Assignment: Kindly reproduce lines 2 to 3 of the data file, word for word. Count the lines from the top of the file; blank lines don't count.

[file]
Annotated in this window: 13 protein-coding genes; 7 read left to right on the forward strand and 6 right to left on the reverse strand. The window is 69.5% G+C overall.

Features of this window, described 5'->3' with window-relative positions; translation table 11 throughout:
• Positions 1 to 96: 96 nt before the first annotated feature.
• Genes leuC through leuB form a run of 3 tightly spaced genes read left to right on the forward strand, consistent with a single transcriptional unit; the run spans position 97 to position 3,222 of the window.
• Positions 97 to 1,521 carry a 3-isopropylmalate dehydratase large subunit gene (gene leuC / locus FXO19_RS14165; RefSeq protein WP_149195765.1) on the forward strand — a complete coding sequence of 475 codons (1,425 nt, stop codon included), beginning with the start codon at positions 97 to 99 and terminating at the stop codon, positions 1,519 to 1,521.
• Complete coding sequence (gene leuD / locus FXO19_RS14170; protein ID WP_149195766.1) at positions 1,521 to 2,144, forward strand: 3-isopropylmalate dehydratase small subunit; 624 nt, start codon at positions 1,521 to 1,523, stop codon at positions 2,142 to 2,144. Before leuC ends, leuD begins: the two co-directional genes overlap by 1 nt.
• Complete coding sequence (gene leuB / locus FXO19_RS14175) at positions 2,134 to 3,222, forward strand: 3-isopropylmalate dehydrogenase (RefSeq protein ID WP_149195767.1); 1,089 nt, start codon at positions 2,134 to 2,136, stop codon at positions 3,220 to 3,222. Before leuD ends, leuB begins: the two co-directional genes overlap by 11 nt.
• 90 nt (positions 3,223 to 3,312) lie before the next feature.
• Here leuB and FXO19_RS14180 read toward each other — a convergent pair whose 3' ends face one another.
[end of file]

Features of this window, described 5'->3' with window-relative positions; translation table 11 throughout:
• Positions 1 to 96: 96 nt before the first annotated feature.